Eunoia still a meaningful choice for Singapore's newest JC: School board chairmen

Eunoia JC will be taking in students from CHIJ St Nicholas Girls' School (pictured), Catholic High School and Singapore Chinese Girls' School.
Eunoia JC will be taking in students from CHIJ St Nicholas Girls' School (pictured), Catholic High School and Singapore Chinese Girls' School.PHOTO: ST FILE

SINGAPORE - Amid the scrutiny that Singapore's newest junior college has been under in the last two days since its name was unveiled, some people have defended the name, saying it is a meaningful choice for the school.

Reverend Father Henry Siew, chairman of the school management committee of Catholic High School, told The Straits Times on Wednesday (Dec 30) that "Eunoia" is a "good name" because of its meaning: To have a sound mind and goodwill.

The word has Greek origins and means "beautiful thinking" and "goodwill towards others".

But it has left many puzzled about its pronunciation, and some have asked how it relates to ordinary Singaporeans and the school's future students.


The new JC will start taking in its first batch of students in 2017 from Catholic High School, CHIJ St Nicholas Girls' School and Singapore Chinese Girls' School. Through the IP, these students can go on to JC without taking the O Levels.

"It may not be a familiar word and it's Greek, but it reflects the world view that we want our students to have as leaders," said Rev Siew, who was consulted in the naming process.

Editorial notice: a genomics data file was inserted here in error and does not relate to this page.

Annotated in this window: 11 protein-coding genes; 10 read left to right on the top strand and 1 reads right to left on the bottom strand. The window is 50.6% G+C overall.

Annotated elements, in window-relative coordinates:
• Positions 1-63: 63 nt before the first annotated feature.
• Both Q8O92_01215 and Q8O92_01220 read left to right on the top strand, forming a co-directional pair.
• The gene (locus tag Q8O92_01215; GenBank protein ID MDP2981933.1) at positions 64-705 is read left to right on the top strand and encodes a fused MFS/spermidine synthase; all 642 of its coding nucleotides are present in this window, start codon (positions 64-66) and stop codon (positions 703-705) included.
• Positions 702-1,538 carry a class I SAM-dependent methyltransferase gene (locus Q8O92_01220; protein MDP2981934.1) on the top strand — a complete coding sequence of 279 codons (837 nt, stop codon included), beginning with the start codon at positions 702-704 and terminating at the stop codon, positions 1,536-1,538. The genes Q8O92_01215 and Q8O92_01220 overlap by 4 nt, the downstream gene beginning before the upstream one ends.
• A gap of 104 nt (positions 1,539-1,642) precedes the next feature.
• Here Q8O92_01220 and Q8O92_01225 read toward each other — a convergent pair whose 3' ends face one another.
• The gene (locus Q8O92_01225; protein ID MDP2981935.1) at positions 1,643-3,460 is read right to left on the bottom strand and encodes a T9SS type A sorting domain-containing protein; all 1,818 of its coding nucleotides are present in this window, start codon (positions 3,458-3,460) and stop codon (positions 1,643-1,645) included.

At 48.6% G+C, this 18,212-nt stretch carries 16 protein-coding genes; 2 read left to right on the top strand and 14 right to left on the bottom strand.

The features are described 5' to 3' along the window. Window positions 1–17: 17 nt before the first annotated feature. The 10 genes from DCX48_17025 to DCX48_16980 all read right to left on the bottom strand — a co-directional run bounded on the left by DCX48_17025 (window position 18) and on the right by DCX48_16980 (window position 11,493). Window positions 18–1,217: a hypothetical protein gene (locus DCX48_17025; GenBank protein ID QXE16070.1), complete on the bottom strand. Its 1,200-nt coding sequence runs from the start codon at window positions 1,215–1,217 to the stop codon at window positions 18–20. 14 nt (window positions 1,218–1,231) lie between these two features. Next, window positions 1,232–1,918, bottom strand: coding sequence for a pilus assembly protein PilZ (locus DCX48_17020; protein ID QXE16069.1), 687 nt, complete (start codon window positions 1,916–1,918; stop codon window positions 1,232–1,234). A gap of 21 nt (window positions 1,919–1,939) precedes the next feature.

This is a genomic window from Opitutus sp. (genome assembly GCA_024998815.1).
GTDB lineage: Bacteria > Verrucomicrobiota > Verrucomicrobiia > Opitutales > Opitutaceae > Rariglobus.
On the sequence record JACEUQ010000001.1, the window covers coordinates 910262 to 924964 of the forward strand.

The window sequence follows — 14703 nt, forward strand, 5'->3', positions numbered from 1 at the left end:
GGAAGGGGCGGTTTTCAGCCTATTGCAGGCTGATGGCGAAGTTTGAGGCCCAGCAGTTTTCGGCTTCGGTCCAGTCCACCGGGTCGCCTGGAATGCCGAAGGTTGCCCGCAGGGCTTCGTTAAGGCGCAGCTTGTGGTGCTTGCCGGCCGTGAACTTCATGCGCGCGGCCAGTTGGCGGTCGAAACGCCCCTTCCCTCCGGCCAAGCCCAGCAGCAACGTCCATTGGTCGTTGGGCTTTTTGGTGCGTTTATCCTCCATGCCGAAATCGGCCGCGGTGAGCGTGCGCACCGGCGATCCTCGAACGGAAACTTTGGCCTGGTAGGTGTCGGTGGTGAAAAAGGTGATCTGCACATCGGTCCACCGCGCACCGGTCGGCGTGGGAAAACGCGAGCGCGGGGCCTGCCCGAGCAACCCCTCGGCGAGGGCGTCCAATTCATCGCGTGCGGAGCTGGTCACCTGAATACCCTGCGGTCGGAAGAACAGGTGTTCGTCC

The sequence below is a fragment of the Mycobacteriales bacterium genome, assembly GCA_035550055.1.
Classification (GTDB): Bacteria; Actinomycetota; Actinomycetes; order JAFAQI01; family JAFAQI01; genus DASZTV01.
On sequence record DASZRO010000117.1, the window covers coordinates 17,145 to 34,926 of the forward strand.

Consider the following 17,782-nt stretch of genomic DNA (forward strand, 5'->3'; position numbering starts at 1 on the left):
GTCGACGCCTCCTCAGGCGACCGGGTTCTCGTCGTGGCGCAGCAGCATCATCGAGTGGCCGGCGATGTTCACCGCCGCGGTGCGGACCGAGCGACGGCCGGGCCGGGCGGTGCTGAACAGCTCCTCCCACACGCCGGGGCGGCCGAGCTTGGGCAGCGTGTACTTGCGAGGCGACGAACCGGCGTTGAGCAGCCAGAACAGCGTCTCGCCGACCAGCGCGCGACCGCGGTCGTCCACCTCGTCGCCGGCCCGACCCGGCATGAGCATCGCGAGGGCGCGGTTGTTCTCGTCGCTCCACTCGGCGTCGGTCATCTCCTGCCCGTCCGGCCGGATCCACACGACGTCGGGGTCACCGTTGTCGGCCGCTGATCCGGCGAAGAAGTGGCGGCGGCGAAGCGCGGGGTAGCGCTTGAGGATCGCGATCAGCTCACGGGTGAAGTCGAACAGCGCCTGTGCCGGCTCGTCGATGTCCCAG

"It's a matter of getting used to and it's part of exposing our students to new possibilities. That's the spirit and attitude we want them to have," he said, adding that he is taking all the public feedback about the name in good cheer.

"This Greek word which has become an English word that contains all five vowels has great symbolic meaning for us. It is about coming together for completeness and wholeness, signifying an all-rounded education," he said.

"It also signifies the cooperation of five entities: three secondary schools, the new junior college and the Ministry of Education."

Ms Euleen Goh, chairman of Singapore Chinese Girls' School board of directors, said she was not surprised at the reaction to the school's name because it is an unusual word.

"My first instinct when I heard it was to ask how to pronounce it too, but personally it became special when I understood what it means," she said. "It's a distinctive name, just as how this coming together of three schools is distinctive.

"We have to look beyond how the name is pronounced to what it means and how it links to the mission of the college," she added. "I know it will take some time for the name to settle in people's minds, and some might take a shot at it during this period... but let's be open-minded and focus on what the school is doing for students."

She also noted that naming is an important juncture for the school, and that she is sure it did a thorough job thinking about it.

"It's for the college to craft a curriculum that lives up to its name."